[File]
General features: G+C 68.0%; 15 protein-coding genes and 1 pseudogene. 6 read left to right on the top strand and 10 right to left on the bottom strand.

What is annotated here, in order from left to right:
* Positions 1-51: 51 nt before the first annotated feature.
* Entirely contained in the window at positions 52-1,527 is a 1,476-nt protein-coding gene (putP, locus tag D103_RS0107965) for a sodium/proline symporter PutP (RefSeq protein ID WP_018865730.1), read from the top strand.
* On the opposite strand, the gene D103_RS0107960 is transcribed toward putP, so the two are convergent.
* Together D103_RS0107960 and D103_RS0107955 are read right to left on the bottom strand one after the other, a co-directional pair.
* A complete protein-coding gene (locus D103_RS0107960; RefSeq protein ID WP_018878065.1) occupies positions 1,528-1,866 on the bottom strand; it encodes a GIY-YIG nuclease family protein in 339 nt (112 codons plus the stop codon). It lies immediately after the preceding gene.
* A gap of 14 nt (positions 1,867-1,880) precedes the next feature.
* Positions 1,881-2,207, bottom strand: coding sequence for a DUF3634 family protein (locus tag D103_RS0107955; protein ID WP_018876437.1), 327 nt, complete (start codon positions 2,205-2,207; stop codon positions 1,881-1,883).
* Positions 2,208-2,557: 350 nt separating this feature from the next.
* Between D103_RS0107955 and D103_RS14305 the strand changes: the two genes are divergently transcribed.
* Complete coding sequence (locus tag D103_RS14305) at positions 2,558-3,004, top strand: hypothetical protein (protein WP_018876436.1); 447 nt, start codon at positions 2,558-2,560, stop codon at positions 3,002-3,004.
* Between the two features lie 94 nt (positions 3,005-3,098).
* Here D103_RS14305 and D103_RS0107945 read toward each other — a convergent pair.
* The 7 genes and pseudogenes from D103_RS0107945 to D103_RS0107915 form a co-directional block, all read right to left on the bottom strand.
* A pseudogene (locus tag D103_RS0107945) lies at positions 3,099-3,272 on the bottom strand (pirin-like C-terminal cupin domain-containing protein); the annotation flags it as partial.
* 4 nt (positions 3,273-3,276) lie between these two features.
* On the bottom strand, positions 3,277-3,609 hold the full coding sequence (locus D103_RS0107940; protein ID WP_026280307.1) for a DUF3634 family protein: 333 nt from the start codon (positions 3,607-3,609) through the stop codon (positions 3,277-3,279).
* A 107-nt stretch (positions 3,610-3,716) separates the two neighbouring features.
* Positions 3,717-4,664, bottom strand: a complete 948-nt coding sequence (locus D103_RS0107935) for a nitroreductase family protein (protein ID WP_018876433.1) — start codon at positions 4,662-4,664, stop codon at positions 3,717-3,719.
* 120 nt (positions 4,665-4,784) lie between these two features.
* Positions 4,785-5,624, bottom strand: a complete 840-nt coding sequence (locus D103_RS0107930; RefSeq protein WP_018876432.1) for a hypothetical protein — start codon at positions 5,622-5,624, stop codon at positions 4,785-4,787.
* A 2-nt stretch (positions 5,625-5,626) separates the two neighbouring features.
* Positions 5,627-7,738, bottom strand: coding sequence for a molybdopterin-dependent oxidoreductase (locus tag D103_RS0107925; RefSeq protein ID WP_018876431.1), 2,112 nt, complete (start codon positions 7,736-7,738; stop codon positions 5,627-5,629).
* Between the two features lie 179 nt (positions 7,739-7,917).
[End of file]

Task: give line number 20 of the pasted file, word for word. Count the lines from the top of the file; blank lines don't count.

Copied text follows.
* Positions 3,717-4,664, bottom strand: a complete 948-nt coding sequence (locus D103_RS0107935) for a nitroreductase family protein (protein ID WP_018876433.1) — start codon at positions 4,662-4,664, stop codon at positions 3,717-3,719.